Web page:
On June 29th, the Supreme Court upheld the Trump administration’s third “Muslim Ban” in a 5-4 ruling on the case of Trump v. Hawaii, which challenges the ban’s constitutionality. The case questions whether or not Trump’s proclamation restricting travel and immigration to the United States from certain countries violates the Establishment Clause, which prohibits the government from making any law “respecting an establishment of religion.” While Trump claims that his three-time revised executive order (EO-3) concerning the Muslim ban is a lawful exercise of the executive’s broad power to “suspend or restrict entry of aliens abroad,” pointing out that there have been similar orders issued in the past, the Hawaii ruling responds that EO-3 “gives the President a narrow power to exclude aliens who share a characteristic that threatens the United States’ interests” and “public statements from the President and members of his administration are sufficient to convince the reasonable observer that EO-3 was designed to bar Muslims from the United States.” As it stands, the current version of the ban indefinitely suspends the issuance of immigrant and non-immigrant visas to applicants from Libya, Iran, Somalia, Syria and Yemen — all Muslim-majority countries — along with North Korea and Venezuela. Here is a round-up of responses from a variety of news sources and organizations, compiled by the Middle East Policy Council interns.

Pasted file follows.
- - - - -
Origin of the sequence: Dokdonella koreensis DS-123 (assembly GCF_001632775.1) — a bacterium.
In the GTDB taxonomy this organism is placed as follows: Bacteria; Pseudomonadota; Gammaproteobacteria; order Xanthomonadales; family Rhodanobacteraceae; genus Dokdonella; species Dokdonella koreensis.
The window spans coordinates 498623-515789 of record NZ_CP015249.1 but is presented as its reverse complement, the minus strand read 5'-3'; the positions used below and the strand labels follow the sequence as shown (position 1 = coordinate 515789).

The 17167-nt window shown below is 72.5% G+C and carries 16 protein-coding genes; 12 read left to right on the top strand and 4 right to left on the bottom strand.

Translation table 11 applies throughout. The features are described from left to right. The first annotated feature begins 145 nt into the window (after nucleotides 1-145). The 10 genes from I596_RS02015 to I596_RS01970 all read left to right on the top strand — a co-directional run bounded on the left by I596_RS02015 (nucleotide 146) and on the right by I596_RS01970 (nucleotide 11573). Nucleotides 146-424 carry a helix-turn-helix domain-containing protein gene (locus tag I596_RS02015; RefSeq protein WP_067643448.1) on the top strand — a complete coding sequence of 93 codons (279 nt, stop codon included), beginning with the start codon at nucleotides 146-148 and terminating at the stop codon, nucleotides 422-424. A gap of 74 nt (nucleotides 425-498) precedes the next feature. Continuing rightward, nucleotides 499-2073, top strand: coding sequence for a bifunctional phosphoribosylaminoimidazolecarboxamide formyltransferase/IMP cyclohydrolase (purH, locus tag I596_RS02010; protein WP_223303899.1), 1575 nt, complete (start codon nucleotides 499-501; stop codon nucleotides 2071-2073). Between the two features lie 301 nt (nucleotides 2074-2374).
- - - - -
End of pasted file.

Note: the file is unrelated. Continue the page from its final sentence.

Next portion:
Although the Supreme Court decided to repudiate the infamous Korematsu decision, director of the ACLU’s Immigrants’ Rights Project Omar Jadwat argued that “this ruling will go down in history as one of the Supreme Court’s great failures. It repeats the mistakes of Korematsu decision upholding Japanese-American imprisonment and swallows wholesale government lawyers’ flimsy national security excuse for the bank instead of taking seriously the president’s own explanation for his action.” According to the Arab American Institute, “This policy is not rationally related to national security interests and will continue to tear families apart while undermining America’s standing in the world. With this ruling, the majority has given a blank check to President Trump and future presidents to discriminate simply by claiming national security justifications. Today we need Congress, as a coequal branch of government, to act to affirm the equal dignity of all, regardless of religion or national origin.” Arab America reports that in an opinion written by Chief Justice John Roberts, the Supreme Court states that the travel ban was “not motivated by religious bias,” but based off of their opinion that indefinitely banning people from particular countries was a “lawful use of the president’s power under the Immigration and Nationality Act,” and that if the government feels as though the entry of any immigrants would be “detrimental to the interests of the United States,” then it would be deemed as lawful. In a dissenting opinion, Justice Sonia Sotomayor said the court is wrong to ignore Trump’s many comments and that simply setting aside such comments about Muslims, makes them seem irrelevant.